By Cheryl Mahoney
Copenhagen. It’s the capital of Denmark. In Viking days, there was a fishing village on the spot. In the present day, the city is considered one of the most livable in the world, the waters of the bay are so clean you can swim in them, and 36% of the population bikes to work.
And why, you ask, am I talking about Copenhagen? If I was going to pick capital cities at random, I’d probably talk about London. But it’s Copenhagen that has become a big focus in certain circles recently. And in those circles, “Copenhagen,” used as in “two more weeks to Copenhagen” or “send a message to Copenhagen” or “we’re gathering a delegation for Copenhagen,” hasn’t really meant the city at all. It’s been short-hand for the United Nations Climate Change Conference 2009, occurring in Copenhagen and starting today. Delegates from all over the world are meeting in Copenhagen to talk about the future–theirs, yours and mine.
World leaders are convening to make promises and plans for cutting the emissions from their respective countries, in order to reduce the CO2 we’re putting into the atmosphere and, it is hoped, keep the planet from growing dangerously warmer.
I’ve waxed eloquent (I hope it was eloquent) about climate change, global warming and the environment before (here, here and here too) so rather than trying that again, I thought today I’d concentrate on resources. Not the kind of resources we’re hoping to preserve, but resources for learning about Copenhagen, learning about the situation, and taking action.
First, I recommend reading “Closing the Gaps” in The Economist. I never liked math and trying to fathom the economy is…challenging, but this article is excellent for explaining the international situation (read: politics) going into Copenhagen. It seems simple enough–cut emissions or everyone dies–but of course it’s not. Well, on some level it is. But politically it’s not, and that’s what’s going to count at the conference.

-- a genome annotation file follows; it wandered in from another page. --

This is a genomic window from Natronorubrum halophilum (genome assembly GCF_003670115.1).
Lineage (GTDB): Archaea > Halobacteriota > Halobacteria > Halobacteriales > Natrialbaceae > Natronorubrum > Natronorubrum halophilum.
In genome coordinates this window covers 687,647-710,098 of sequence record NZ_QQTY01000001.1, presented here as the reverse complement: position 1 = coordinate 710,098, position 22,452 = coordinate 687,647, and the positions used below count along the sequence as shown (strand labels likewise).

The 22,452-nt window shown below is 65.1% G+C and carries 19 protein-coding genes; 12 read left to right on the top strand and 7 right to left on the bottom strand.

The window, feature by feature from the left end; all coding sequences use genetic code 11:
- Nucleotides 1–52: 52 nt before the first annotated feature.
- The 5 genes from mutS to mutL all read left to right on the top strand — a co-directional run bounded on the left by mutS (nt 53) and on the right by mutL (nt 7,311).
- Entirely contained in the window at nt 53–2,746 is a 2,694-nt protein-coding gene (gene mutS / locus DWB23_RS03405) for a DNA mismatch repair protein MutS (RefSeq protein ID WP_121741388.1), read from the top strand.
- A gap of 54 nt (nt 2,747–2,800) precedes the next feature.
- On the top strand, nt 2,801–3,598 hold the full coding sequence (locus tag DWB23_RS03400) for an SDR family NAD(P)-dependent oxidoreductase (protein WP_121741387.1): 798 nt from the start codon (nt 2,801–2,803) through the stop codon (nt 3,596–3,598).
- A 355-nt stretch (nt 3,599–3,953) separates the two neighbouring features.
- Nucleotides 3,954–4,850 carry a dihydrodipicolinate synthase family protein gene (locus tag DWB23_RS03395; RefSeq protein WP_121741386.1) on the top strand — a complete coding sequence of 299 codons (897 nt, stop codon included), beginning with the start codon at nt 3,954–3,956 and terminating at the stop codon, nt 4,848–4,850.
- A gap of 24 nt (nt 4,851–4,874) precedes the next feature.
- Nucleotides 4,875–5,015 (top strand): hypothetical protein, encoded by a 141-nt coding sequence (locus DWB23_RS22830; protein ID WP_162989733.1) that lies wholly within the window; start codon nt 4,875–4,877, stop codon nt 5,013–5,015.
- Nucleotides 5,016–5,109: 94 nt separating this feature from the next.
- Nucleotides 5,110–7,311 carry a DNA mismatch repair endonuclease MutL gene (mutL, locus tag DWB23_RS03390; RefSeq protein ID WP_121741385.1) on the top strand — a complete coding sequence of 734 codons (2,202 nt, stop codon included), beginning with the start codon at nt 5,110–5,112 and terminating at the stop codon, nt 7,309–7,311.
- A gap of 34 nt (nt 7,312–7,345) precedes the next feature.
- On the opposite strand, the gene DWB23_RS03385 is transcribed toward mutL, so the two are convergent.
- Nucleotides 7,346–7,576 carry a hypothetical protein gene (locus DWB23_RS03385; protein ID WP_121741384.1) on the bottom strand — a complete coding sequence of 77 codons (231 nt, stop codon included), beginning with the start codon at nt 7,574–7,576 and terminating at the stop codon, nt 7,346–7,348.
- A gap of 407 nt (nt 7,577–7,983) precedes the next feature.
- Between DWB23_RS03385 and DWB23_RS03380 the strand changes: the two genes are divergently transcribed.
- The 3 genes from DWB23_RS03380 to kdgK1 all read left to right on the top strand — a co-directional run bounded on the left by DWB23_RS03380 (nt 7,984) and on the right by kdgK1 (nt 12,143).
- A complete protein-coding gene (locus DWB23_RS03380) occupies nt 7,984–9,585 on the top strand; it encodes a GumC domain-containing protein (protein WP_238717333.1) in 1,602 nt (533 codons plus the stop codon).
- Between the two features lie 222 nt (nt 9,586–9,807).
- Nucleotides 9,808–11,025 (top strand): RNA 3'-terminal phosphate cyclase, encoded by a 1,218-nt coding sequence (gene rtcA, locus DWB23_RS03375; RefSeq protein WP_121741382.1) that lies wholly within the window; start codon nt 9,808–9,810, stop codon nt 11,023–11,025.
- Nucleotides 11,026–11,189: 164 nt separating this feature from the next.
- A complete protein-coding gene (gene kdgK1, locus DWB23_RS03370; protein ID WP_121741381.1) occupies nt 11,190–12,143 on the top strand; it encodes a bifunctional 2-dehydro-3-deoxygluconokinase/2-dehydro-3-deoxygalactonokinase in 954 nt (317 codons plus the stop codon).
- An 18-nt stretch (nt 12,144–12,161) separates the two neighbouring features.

Next, I want to point you to two inspiring videos about the effects of the climate change. I don’t know where you live, but if like me you’re in the United States (and if you’re not in New Orleans), we’re fairly insulated from the effects of global warming. Sure, on a hot day I joke that it’s global warming, but in actual fact I’m not seeing the effects first-hand. But some people are. In Bangladesh, where storms and rising waters are forcing people from their homes. Or on Everest, where mountain climbers are watching their mountain melt.
Now, hopefully, you’ve been inspired about the crisis, and maybe frustrated by the complications and probable foot-dragging of the politics. What can we do about it all? You can start by checking out 350.org, and Repower America, and Seal the Deal 2009 (who’ve registered more than a million hours of volunteering for the planet!) They’ll all give you ideas for taking action. Are you on Twitter? Follow @350 @WWF_Climate @algore @billmckibben @greenpeace and @LiveEarth. I’m betting they’re sharing ideas too.
And plant a tree. Because trees are good.